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Selina Todd is a gifted historian, and her books are well worth reading. Tastes of Honey is no exception. The book is essentially a biography of the working-class female writer Shelagh Delaney.Delaney was 19 when she wrote her greatest work, A Taste of Honey. Todd respects and even admires Delaney. She describes Delaney as being one of the first writers to show that women “had minds and desires of their own… She develops this point further by saying, “more than a decade before the Women’s Liberation Movement emerged in Britain”, her work “challenged the assumption that women found fulfilment in marriage and motherhood”. They “openly longed for a taste of honey, craving love, creativity, adventure and escape”.

Like the former Communist Party historian E. P Thompson, Todd would like to rescue people from the condescension of history, and she does precisely that with Delaney. Delaney, it is true, does need to have all the dead dogs cleared from on top of her. The book is extensively researched, and Todd was given access to what little papers were left to her daughter by Delaney.Delaney was a complex figure, and despite writing some very good stuff, she found writing difficult, a point echoed by the director Lindsay Anderson, who said, “She finds it difficult to turn the stuff out”.Delaney was part of a generation of working-class writers that had to fight every inch of the way to get recognition and reach a wider audience. On a personal note, I and probably a lot of my generation were influenced by the books of Delaney and other authors Like Alan Sillitoe, who wrote among other books Saturday Night and Sunday Morning, Late Night on Watling Street by Bill Naughton, The ballad of a Sad Café by Carson McCullers . However, last but not least, A Kind of Loving by Stan Barstow. These books were on the list of every Comprehensive school’s English class when I was growing up. I shudder to think what is on there now.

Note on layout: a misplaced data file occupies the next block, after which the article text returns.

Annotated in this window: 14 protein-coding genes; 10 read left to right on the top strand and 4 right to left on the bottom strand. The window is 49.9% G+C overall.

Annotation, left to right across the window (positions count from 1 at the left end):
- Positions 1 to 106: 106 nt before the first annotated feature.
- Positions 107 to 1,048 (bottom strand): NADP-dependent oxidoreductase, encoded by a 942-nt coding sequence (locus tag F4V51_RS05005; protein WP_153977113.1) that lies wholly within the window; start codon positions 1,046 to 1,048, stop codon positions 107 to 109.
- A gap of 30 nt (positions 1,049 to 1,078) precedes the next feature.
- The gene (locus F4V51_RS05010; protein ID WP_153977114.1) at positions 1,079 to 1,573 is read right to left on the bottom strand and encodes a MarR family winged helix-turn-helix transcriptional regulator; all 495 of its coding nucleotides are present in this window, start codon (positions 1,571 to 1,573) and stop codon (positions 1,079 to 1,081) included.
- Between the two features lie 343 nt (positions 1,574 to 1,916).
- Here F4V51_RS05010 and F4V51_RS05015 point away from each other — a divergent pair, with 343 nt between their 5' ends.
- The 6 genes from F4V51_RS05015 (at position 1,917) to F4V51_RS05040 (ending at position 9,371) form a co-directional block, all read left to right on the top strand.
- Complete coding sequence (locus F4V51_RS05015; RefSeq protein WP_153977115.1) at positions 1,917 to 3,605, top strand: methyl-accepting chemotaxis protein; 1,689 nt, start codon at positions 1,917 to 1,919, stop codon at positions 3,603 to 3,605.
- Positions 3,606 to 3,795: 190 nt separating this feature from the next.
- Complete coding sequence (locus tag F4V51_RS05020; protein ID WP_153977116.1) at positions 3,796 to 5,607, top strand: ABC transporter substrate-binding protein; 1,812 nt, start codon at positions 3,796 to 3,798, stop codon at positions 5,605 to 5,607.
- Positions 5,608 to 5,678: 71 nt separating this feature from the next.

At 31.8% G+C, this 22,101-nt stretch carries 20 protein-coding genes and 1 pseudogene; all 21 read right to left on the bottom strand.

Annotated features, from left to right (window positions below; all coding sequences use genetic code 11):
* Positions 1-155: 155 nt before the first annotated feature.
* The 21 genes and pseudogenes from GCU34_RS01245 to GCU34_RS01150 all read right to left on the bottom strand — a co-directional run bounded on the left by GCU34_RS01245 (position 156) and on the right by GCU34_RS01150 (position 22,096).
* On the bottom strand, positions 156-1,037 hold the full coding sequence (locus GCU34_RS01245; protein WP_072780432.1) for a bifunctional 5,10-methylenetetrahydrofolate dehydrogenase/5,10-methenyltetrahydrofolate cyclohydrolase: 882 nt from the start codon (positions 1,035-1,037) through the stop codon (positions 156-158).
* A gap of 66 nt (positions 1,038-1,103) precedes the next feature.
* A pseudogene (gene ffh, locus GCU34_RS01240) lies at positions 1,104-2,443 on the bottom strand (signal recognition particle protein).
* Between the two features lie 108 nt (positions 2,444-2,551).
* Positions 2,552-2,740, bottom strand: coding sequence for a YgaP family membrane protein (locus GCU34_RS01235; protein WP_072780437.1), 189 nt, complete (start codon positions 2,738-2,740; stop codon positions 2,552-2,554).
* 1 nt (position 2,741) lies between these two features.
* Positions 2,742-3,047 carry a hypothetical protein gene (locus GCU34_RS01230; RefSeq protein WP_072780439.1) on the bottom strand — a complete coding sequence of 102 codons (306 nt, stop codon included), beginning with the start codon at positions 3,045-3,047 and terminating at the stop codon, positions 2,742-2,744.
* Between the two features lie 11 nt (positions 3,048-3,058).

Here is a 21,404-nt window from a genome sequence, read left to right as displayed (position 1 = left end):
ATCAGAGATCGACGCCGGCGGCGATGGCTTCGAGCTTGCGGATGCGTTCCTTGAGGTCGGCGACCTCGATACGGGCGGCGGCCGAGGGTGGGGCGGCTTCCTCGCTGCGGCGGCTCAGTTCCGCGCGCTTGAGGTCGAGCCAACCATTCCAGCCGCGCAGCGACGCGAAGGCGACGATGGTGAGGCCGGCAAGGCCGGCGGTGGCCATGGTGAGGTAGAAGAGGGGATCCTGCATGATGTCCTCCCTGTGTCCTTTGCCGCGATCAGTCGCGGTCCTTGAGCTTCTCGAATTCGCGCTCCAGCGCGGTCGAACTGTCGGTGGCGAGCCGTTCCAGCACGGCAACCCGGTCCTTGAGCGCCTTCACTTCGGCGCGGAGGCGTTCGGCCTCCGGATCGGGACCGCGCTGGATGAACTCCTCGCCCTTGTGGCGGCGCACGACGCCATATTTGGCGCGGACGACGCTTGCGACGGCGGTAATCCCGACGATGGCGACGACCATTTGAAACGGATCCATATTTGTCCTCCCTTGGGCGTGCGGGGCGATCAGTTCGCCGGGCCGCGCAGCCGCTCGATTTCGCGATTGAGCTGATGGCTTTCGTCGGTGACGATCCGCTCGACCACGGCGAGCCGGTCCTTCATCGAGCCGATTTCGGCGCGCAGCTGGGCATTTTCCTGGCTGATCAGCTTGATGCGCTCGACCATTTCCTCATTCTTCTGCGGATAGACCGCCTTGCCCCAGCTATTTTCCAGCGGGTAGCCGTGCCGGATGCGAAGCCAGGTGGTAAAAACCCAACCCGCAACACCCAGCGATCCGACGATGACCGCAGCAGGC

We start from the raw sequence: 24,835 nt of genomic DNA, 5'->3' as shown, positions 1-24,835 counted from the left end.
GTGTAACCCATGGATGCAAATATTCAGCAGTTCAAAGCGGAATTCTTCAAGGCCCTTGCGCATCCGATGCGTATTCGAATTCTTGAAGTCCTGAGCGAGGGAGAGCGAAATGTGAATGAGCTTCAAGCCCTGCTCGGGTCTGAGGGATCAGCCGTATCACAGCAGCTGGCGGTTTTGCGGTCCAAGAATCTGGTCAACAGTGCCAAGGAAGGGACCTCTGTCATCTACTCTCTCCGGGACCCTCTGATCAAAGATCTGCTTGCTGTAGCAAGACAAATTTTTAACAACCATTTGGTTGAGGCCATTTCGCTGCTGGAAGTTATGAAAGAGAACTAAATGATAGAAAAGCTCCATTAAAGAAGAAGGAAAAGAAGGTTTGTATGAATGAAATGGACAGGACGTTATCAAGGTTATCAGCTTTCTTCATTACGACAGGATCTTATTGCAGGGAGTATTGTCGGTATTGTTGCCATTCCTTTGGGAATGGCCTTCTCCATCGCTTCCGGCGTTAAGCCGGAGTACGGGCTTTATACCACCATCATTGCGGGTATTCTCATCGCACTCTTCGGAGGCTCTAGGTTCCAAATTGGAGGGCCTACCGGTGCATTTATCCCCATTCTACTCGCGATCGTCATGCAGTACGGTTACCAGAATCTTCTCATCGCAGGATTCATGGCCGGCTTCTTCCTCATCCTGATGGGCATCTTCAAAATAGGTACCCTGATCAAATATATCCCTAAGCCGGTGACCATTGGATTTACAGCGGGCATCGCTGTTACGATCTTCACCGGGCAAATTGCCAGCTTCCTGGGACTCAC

Like I said in the opening to this review, Todd is a very good historian and is a very good writer. I have no qualms over her portrayal of Delaney. But Todd has an agenda and presents a distinct perspective on Delaney.As Simon Lee put it, “Todd is particularly invested in repositioning Delaney as a paragon of feminism, specifically the second-wave feminism of the 1970s. But the question remains: to what degree is this authentic to Delaney? Todd’s repositioning assumes an authoritative stance because of its biographical form.